As the open enrollment period for Medicare comes to a close today, the Centers for Medicare and Medicaid Services reminds elderly Americans and disabled individuals eligible for the Medicare program that now is the time to cancel a plan that no longer suits you or enroll in or make changes to your current healthcare coverage.
The Medicare open enrollment period lasted from Oct. 15 to Dec. 7 this year, a change from 2010. While Medicare 2012 premiums and deductibles are below inflation increases in previous years, Medicare beneficiaries could end up paying more for their healthcare if they fall prey to scams or fraud.
Medicare beneficiaries and their caregivers should be aware that they face an increased risk of becoming a victim of identify theft and other scams during the open enrollment period. Beneficiaries as well as family members, friends or advocates who help beneficiaries through the open enrollment process, should especially be cautious when asked to share their personal information online or over the phone.
If you’re making last-minute decisions about your Medicare coverage, keep these security tips in mind:
- Individuals should not share any personal identification information to anyone who makes unsolicited house calls or phone calls selling Medicare-related products or services. Medicare has no official sales representative so the program does not send people to solicit business. Medicare explicitly forbids health insurers from cold-calling seniors, so unless you have previously contacted a particular health plan, individuals who say they are calling on behalf of a Medicare health plan are likely scams.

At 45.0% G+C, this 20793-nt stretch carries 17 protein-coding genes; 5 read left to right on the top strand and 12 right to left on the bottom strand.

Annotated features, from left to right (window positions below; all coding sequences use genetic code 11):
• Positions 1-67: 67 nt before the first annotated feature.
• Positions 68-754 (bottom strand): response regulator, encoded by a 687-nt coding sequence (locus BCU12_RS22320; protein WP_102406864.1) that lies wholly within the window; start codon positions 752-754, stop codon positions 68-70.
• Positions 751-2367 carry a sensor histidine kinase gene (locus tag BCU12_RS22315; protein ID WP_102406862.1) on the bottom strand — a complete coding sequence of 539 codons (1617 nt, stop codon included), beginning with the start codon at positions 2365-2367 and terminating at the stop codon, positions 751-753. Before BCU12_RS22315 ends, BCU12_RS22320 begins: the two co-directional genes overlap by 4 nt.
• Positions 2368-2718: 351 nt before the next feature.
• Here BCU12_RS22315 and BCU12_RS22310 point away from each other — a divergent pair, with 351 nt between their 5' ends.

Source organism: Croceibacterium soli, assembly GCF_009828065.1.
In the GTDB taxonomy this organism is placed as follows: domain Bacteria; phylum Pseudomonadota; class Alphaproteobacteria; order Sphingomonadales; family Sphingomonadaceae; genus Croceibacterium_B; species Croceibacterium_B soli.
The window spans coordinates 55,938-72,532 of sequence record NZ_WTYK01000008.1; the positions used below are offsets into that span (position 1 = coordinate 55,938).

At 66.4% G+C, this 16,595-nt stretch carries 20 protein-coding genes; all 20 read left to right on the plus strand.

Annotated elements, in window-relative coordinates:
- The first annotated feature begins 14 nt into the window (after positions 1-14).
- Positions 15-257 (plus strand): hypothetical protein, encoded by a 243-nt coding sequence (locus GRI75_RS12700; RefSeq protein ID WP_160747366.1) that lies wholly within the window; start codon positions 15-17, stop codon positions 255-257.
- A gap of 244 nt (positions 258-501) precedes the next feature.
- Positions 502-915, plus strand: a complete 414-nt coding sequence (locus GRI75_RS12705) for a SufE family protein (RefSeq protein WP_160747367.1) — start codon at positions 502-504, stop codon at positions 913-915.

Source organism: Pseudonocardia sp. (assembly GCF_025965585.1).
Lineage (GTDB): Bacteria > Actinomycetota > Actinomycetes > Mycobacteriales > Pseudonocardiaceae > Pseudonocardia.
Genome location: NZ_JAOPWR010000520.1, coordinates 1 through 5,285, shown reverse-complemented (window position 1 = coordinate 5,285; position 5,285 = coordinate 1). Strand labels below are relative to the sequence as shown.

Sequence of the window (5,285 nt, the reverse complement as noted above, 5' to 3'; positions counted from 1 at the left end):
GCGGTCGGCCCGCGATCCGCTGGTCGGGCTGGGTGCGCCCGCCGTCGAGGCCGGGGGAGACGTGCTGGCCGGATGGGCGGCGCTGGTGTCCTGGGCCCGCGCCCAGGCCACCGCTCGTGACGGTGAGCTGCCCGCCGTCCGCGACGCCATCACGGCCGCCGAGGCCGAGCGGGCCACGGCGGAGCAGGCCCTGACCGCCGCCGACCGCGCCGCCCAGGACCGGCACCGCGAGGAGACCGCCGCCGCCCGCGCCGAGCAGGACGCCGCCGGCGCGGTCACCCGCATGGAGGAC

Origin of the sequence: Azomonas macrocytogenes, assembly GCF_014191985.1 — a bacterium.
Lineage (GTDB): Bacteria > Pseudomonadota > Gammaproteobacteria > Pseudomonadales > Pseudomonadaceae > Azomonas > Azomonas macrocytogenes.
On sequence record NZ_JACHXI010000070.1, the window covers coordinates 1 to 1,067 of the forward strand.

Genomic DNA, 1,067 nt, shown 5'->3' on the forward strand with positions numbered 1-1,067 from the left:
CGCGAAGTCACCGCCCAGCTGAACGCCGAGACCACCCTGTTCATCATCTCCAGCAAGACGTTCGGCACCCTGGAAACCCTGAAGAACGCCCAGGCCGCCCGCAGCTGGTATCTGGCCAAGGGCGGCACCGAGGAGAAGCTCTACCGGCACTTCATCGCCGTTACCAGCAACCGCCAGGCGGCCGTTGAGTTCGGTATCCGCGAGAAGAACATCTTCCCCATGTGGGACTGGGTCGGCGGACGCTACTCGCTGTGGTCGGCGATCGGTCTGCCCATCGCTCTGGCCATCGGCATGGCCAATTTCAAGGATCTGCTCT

- When talking on the phone with a customer service representative for a Medicare plan, verify that the person you are talking to has proper authority to act on behalf of the health plan.
- Never give out your Medicare number, Social Security number, credit card information or bank account numbers over the phone.
- Call Medicare’s toll-free help line, 1-800-MEDICARE (1-800-633-4227) for help. Customer representatives are available around-the-clock to help walk you through your health and drug plan options.
- If you are already a Medicare beneficiary, review your previous bills. Though you might not be aware of it, someone may have been able to steal your Medicare information. Beneficiaries and their caregivers should get in the habit of reviewing their Medicare information on a regular basis to check for any changes that beneficiaries don’t recognize. If you notice something out-of-place on a bill, contact your healthcare provider and Medicare to find out if it’s a mistake.
Individuals waiting to make last-minute decisions about their Medicare plans should also consider should consider their personal situation, such as whether their consumption of healthcare services or medications has changed recently or is likely to change in the near future. If you have gotten married or divorced since the closing of last year’s open enrollment period, this is something else to keep in mind when choosing, changing or eliminating your current health plan.
People with Medicare can now review their drug and health plan coverage options for 2012 at www.medicare.gov/find-a-plan, where consumers can find high-quality plans. CMS uses a quality rating system of five stars to designate high-performing plans on Medicare’s Plan Finder tool.